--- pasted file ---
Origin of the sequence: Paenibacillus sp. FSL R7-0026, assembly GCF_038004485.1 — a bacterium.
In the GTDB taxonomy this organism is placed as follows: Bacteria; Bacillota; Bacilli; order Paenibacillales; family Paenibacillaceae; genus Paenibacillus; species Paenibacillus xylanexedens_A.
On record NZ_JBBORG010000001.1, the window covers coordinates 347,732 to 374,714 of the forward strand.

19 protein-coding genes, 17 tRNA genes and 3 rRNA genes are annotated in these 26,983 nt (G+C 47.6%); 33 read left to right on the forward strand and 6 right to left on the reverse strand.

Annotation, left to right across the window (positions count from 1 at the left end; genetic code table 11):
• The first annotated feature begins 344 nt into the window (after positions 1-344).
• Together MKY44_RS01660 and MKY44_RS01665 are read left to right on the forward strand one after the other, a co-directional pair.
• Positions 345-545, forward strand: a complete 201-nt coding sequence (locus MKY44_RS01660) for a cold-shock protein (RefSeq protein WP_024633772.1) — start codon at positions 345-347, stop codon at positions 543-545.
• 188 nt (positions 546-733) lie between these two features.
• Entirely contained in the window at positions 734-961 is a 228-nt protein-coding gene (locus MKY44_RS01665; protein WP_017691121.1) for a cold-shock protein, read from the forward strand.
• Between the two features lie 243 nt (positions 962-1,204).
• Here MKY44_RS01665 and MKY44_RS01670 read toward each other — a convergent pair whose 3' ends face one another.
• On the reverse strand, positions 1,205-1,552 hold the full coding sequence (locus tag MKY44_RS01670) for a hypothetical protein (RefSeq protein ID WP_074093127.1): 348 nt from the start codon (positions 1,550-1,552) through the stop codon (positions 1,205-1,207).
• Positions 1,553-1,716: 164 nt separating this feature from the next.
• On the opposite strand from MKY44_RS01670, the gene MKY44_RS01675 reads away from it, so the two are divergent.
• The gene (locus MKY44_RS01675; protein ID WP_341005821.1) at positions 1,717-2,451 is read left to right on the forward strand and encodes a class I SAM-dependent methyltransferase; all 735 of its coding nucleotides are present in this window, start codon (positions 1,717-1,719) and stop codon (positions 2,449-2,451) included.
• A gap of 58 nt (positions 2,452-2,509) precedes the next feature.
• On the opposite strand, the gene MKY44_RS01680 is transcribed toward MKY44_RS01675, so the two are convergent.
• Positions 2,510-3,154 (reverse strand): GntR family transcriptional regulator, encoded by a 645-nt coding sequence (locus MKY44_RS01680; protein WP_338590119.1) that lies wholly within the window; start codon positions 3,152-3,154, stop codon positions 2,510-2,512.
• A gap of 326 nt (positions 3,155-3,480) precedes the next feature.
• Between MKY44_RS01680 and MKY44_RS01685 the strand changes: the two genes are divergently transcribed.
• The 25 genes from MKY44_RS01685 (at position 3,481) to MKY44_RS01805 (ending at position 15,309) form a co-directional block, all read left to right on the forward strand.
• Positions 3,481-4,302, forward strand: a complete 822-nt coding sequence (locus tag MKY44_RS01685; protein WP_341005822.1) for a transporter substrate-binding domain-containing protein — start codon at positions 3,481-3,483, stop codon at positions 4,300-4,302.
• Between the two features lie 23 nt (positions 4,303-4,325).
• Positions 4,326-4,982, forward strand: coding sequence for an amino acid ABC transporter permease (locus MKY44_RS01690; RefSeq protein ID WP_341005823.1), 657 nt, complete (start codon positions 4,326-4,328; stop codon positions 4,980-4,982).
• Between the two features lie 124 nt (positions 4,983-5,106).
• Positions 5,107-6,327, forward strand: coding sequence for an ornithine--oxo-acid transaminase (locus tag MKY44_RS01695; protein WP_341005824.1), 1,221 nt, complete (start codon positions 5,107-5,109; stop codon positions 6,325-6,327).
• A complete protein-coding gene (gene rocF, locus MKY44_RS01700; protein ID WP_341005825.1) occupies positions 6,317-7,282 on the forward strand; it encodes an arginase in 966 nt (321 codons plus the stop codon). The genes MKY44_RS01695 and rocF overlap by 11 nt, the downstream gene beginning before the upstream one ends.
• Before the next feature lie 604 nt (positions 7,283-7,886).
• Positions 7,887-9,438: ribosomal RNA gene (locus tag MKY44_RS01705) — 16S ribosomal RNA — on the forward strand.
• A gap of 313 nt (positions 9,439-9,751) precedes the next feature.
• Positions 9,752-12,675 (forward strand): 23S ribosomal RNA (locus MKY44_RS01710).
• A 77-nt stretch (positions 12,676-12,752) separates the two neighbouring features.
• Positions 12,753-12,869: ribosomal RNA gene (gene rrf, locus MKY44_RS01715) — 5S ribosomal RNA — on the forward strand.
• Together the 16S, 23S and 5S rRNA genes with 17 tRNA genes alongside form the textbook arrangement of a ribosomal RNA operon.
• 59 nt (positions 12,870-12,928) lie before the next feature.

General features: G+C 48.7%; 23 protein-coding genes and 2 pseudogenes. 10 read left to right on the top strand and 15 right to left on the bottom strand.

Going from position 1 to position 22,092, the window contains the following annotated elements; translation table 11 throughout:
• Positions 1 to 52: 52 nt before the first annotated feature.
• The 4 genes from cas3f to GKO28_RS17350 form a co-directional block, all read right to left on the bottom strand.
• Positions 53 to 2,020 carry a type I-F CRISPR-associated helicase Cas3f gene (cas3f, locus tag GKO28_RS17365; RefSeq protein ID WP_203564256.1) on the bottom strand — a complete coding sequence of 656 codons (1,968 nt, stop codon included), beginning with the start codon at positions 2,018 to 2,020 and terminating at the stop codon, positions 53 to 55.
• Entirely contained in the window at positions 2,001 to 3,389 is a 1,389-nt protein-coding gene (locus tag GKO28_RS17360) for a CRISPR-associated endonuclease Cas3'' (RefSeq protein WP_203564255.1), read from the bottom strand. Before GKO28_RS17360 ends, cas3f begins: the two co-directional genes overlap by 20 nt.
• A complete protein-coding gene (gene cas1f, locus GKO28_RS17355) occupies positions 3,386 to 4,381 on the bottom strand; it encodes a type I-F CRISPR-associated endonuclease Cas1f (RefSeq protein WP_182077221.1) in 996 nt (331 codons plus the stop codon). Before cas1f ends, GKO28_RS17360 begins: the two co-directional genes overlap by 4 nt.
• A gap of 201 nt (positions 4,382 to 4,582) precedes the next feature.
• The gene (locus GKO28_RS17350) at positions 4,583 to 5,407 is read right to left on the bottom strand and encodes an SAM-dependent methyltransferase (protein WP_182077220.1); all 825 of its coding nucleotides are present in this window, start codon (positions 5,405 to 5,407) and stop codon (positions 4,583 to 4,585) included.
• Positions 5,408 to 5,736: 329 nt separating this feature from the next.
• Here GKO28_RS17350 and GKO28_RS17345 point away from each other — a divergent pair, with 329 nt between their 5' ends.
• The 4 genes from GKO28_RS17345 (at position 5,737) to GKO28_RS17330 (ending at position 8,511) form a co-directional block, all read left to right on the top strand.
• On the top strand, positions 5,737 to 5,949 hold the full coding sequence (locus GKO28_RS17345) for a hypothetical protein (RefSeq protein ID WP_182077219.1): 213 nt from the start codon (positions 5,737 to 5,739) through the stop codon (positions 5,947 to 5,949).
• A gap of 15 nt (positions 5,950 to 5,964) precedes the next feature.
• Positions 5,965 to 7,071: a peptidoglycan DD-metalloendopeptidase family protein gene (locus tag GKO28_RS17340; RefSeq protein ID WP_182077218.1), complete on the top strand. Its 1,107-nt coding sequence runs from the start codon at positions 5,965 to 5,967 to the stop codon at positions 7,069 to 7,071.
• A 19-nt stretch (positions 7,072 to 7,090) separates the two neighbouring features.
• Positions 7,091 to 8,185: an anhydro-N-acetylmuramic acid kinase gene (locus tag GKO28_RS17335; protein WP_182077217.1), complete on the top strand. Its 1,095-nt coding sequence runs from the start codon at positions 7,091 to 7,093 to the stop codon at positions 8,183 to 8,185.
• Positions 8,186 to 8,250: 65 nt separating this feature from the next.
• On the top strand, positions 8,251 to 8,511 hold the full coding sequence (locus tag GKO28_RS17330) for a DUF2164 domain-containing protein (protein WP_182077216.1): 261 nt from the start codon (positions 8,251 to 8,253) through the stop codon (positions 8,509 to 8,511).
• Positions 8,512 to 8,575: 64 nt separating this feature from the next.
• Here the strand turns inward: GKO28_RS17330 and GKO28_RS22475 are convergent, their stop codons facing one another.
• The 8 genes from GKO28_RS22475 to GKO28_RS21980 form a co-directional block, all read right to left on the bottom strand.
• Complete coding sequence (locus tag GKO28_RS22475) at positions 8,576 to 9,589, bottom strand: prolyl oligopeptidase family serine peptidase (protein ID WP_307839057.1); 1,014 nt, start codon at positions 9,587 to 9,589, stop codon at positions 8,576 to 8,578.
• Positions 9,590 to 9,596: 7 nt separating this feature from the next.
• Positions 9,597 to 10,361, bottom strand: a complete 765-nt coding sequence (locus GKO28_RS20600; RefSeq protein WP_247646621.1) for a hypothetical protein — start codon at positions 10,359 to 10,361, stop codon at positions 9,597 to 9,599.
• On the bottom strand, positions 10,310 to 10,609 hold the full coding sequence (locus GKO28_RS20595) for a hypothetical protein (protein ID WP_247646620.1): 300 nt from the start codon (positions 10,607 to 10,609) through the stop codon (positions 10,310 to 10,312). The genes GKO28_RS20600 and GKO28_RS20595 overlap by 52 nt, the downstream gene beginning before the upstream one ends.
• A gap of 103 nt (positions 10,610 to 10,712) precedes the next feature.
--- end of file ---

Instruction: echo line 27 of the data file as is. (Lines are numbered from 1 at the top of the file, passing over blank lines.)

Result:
• Positions 5,107-6,327, forward strand: coding sequence for an ornithine--oxo-acid transaminase (locus tag MKY44_RS01695; protein WP_341005824.1), 1,221 nt, complete (start codon positions 5,107-5,109; stop codon positions 6,325-6,327).